Anonymous said...

As someone who grew up under Reagan and Bush I, it is hard to admit that you are right about most of what you say. I might add that abortions have continued to decline under W, but that seems a small thing in comparison with everything else.

In a lot of ways Reagan was the president we wanted. He was ahead of his time in that he anticipated the rise of celebrity culture and played to America's therapeutic sensibilities. He made us feel good about being Americans and restored a sense of pride. Now it is evident that he stoked out national hubris and paved the way for this great unraveling.

I do have to say one thing in his defense, however. I admire Reagan for admitting that he had been wrong in his nuclear brinksmanship. When he realized the potential for annihilation he backed away from his aggressive stance and began to work with Gorbachev. I wish our current leaders would have the prudence to admit that they were wrong and that they failed to lead us.

That being said, I wonder if conservatism can ever be a governing philosophy at the federal level. It paid great dividends to the GOP to grab the banner of conservatism--control of the presidency for all but 8 years since 1980, controlling Congress from 1994-2006--but in the end the GOP used its power to reward party operatives and not to change things in Washington.

At this point my only hope is that the financial disaster and the glaring inadequacies of the current presidential nominee will put the GOP in its grave. Maybe then we can get a political party that does more than pay lip service to conservatism.

Although the situation is not exactly the same, the last years of W are starting to look a lot like the John Major administration in the UK. The fact that the Tories have been out of power since 1997 should let conservatives know how long it might be before the country trusts them with significant power again.

Unknown said...

I don't discount your American analysis, but I do think that you underestimate the degree to which these very same issues are at play throughout the world. The Europeans are every bit as leveraged as the US (Ireland, UK, Spain all have far more disastrous real estate markets). The Chinese 'miracle' is even more based the phantasm of growth/progress than the US at this point. This just seems to be a classic of American exceptionalism - which has its negative and positive kinds.

brierrabbit said...

I agree Reagan, and the republicans have had thier downside, but I think making Clinton of all people, an economic hero, is not really a good idea. Reagan came in, because people were sick of Carter. I don't think Reagans landslide was all just delusionary politics on the part of the american people. Clinton made sleazy, a household word. Came to the oval office in shorts and t-shirts. Reagan respected the office enough to wear a suit. Both parties have contributed to this mess. Both Democrats, and Republicans went for the trough of big money that Wall Street dished out.The problem is a cultural one that the whole body politic has. We all are infected to some degree by this pernicious belief in getting something for nothing, and that we must have growth forever, and that there are no limits. I think Obama, for instance, might get us farther down the road to a more sustainable, and economically fairer country, but the groups on the Left that support him, could make getting there with thier cultural desires, highly unpleasant for those of us who are culturally conservative. I'm hoping that the Democrats actually having to "govern" the WHOLE country, not just the coasts, might finally drag them back toward the political middle. McCain might get us a more culturally comfortable White House, but I wonder how far toward a more sensible economic, and enviromental policy he would be willing to buck his party to go. "Drill, Drill,Drill" doesn't sound too promising to me. God help us. We get the leaders we deserve, I guess.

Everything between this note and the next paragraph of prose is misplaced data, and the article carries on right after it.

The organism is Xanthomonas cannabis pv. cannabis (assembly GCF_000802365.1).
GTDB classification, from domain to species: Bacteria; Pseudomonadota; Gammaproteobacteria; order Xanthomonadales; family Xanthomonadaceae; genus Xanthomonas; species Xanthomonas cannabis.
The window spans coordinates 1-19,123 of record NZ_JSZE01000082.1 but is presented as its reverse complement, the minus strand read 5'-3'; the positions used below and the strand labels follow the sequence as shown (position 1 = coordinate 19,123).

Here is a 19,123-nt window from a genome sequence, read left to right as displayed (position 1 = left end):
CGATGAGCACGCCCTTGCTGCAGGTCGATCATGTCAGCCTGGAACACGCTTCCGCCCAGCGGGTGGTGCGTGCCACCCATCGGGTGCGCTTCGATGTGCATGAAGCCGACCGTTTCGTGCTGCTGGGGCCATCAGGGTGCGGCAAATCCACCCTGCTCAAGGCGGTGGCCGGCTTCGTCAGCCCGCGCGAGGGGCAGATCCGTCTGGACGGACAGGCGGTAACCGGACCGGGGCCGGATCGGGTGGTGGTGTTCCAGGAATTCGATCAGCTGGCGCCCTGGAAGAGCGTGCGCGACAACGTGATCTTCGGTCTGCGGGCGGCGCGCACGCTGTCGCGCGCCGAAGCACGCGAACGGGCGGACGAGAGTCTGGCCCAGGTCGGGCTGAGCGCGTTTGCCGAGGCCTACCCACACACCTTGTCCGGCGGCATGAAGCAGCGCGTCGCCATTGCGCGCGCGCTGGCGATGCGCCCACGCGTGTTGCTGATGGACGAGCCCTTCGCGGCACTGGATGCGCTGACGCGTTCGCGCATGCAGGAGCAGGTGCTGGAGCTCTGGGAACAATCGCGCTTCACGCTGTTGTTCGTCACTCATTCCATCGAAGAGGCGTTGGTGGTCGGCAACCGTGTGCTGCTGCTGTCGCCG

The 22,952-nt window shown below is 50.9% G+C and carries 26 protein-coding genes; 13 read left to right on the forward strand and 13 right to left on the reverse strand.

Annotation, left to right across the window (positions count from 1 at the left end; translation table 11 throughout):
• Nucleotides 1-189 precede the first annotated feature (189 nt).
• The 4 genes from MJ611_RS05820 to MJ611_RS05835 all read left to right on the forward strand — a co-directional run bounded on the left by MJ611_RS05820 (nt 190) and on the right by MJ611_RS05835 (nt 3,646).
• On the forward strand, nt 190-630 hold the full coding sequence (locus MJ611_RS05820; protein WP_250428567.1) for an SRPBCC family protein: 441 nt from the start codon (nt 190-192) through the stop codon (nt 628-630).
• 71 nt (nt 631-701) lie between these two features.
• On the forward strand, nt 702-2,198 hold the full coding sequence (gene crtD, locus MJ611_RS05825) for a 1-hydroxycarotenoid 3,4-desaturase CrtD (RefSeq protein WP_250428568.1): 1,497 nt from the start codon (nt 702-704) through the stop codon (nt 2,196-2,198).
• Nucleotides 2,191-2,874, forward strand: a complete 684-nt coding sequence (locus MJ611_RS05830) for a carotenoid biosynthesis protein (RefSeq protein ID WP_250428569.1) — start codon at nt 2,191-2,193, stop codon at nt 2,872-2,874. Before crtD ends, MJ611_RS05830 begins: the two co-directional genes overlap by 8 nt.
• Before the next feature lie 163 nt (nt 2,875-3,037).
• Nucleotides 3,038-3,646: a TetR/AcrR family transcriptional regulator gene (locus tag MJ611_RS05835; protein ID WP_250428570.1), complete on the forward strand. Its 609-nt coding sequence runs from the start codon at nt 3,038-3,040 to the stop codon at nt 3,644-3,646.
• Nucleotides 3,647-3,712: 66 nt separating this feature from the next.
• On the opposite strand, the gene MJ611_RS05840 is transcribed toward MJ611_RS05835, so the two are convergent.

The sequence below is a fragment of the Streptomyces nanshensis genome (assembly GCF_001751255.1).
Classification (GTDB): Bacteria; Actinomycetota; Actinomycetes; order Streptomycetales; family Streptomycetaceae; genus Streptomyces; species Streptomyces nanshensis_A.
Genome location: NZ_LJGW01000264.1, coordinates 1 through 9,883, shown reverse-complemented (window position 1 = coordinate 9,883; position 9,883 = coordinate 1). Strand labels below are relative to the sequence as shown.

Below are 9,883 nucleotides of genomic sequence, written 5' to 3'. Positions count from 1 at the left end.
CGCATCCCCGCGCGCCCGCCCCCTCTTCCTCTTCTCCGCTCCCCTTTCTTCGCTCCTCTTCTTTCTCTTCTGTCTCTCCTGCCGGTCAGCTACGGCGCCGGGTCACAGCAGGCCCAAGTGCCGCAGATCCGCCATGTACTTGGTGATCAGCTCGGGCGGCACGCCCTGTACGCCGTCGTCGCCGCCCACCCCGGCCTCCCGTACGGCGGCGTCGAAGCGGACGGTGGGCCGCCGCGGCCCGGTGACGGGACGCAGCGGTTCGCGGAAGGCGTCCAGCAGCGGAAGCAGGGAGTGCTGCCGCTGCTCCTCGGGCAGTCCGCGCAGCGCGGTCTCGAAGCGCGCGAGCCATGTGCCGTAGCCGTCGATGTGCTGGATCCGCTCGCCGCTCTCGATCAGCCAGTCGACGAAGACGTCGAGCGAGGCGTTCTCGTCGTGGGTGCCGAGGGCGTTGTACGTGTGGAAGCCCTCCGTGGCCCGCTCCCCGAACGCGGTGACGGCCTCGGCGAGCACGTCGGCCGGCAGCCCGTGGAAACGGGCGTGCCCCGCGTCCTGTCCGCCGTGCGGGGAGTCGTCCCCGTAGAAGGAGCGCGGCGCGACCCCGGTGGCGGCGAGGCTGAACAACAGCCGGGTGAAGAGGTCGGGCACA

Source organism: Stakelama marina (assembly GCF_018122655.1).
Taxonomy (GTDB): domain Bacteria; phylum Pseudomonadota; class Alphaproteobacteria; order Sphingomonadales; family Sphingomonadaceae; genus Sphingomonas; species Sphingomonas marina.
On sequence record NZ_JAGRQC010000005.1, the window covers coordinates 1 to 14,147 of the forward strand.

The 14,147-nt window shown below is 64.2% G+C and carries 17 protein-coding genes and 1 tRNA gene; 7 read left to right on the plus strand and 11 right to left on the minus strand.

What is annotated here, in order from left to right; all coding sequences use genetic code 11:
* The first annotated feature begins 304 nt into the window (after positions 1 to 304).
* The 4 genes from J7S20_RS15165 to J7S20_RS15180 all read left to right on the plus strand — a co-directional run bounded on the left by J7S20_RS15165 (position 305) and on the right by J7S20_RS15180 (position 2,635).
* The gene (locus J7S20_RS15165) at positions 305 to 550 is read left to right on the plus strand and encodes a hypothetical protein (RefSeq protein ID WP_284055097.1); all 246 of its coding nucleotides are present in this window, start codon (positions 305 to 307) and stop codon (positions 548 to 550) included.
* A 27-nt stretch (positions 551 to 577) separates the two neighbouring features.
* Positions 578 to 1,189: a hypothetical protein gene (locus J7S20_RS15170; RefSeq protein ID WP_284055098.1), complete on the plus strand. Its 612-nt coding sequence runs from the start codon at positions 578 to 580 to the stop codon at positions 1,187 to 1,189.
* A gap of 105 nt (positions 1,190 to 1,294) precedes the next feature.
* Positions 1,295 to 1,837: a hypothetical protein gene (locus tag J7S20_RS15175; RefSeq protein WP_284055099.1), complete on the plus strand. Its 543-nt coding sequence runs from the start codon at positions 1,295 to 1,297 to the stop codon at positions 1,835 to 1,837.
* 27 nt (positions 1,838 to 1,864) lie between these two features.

Anonymous said...

You write a post complaining that the man who won the Cold War took down Jimmy Carter's solar panels.

Are you serious?

I have tried to read this blog on a few occasions. I just can't take it seriously. Warmed over Marxism.

V-Dawg said...

Mr. Deneen: Your analysis that things aren't better off than when Reagan ascended seems to ignore some relevant points.
America was attacked in 2001. The fact that it has not been attacked again probably has something to do with Bush's actions since then. (And might I point out that Clinton failed to deal with Bin Laden after earlier attacks.)
As for coarser culture, I am not certain how much the president can do about that; if he can make a significant difference, then Clinton certainly bears a lot of blame for increased coarseness.
"Conservatives" certainly have not always been conservative, but there are accomplishments, and I see no evidence that liberals would have done even as well as conservatives.